Tensions with Russia could blow up into all-out conflict, posing “an existential threat to our whole being”, Britain’s top general in Nato has warned.
Gen Sir Adrian Bradshaw, deputy commander of Nato forces in Europe, said there was a danger Vladimir Putin could try to use his armies to invade and seize Nato territory, after calculating the alliance would be too afraid of escalating violence to respond.
His comments follow a clash between London and Moscow after the Defence Secretary, Michael Fallon, said there was a “real and present danger” Mr Putin could try to destabilise the Baltic states with a campaign of subversion and irregular warfare.
The Kremlin called those comments “absolutely unacceptable”.
Sir Adrian told the Royal United Services’ Institute there was a danger such a campaign of undercover attacks could paralyse Nato decision making, as members disagreed over how much Russia was responsible, and how to respond.
Nato commanders fear a campaign of skilfully disguised, irregular military action by Russia, which is carefully designed not to trigger the alliance’s mutual defence pact.
He said the “resulting ambiguity” would make “collective decisions relating to the appropriate responses more difficult”.
But Sir Adrian, one of the most senior generals in the British Army and a former director of special forces, went further and said there was also danger that Russia could use conventional forces and Soviet-era brinkmanship to seize Nato territory.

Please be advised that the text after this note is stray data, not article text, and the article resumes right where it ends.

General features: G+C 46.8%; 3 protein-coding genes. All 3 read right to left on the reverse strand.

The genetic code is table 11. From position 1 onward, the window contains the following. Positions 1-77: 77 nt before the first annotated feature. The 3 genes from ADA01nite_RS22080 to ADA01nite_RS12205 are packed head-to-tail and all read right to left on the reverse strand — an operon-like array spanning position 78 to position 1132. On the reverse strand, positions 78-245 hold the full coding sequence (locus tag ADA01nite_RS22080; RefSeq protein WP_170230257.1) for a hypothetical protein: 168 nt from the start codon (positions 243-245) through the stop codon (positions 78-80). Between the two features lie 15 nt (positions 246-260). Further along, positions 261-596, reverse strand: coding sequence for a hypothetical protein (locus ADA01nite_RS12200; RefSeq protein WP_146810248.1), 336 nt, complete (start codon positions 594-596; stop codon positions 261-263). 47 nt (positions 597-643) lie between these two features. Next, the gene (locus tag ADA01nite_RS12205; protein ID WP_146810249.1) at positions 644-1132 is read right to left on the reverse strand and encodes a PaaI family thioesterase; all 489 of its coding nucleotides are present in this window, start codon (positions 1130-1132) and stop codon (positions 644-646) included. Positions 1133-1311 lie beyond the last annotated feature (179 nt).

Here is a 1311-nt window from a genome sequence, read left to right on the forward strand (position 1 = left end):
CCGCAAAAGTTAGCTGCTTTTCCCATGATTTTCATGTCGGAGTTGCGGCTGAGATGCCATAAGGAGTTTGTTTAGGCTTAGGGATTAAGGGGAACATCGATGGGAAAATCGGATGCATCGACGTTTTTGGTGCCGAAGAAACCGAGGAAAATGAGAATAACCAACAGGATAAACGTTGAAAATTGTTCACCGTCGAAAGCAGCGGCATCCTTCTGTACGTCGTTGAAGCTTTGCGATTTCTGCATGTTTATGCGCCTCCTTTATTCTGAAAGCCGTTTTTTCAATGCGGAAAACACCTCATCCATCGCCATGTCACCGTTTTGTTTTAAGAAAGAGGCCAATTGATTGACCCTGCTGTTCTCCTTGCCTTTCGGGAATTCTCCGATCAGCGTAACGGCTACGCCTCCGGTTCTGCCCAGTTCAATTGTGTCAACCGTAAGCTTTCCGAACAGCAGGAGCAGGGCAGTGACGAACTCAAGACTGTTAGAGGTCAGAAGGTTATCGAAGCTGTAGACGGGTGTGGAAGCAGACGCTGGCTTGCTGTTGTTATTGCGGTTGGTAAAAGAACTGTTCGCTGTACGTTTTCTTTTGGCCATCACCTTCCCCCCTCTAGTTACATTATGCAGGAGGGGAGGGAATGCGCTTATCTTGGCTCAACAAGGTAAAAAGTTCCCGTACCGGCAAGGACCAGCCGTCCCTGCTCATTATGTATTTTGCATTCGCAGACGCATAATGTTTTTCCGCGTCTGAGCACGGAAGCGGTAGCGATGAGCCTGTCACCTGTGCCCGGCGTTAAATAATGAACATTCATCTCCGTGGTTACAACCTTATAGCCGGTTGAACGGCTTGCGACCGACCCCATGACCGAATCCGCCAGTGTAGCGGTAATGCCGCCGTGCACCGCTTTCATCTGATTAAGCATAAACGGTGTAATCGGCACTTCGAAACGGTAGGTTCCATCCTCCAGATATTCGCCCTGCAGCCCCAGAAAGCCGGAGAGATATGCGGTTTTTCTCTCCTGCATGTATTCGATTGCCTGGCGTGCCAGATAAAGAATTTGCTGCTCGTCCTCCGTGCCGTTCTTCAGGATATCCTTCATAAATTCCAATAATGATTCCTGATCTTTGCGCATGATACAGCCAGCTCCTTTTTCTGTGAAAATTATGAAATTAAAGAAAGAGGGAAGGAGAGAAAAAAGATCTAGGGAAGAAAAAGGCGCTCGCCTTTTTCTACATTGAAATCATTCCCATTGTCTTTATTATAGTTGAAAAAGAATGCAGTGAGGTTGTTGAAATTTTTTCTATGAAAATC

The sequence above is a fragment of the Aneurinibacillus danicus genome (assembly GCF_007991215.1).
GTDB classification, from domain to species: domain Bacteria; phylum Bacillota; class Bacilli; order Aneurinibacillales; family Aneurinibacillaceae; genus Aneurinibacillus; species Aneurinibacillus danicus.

He said Russia had shown last year it could generate large conventional forces at short notice for snap exercises along its borders. There was a danger these could be used “not only for intimidation and coercion but potentially to seize Nato territory, after which the threat of escalation might be used to prevent re-establishment of territorial integrity. This use of so called escalation dominance was of course a classic Soviet technique.”
He went on to say that “the threat from Russia, together with the risk it brings of a miscalculation resulting in a strategic conflict, however unlikely we see it as being right now, represents an existential threat to our whole being.”
Nato has agreed to set up a rapid reaction force of around 5,000 troops ready to move at 48 hours notice, in case of Russian agression in Eastern Europe. Supplies, equipment and ammunition will be stockpiled in bases in the region. Alliance leaders hope the force will deter any incursion.
David Cameron warned Vladimir Putin there will be more sanctions and “more consequences” for Russia if the ceasefire in Ukraine does not hold.
The Prime Minister vowed that the West would be “staunch” in its response to Russia and was prepared to maintain pressure on Moscow “for the long term”.
He rejected the findings of a scathing parliamentary committee report that the UK found itself “sleep-walking” into the crisis over Ukraine.
The EU Committee of the House of Lords found there had been a “catastrophic misreading” of mood by European diplomats in the run-up to the crisis.
Meanwhile on Friday, Mr Putin said Russia would never yield to foreign pressure and said he would not allow anyone to get a military advantage over Russia.
He said: “No one should have any illusions that it’s possible to achieve military superiority over Russia or apply any kind of pressure on it.” The nation’s military would always have an “adequate response”, he added.
Earlier this week, Mr Fallon said the Russian president might try to test Nato’s resolve with the same Kremlin-backed subversion used in Crimea and eastern Ukraine.
A murky campaign of infiltration, propaganda, undercover forces and cyber attack such as that used in the early stages of the Ukraine conflict could be used to inflame ethnic tensions in Estonia, Lithuania or Latvia, he said.
The military alliance must be prepared to repel Russian aggression “whatever form it takes”, Mr Fallon said, as he warned that tensions between the two were “warming up”.
Error: No connected account.
Please go to the Instagram Feed settings page to connect an account.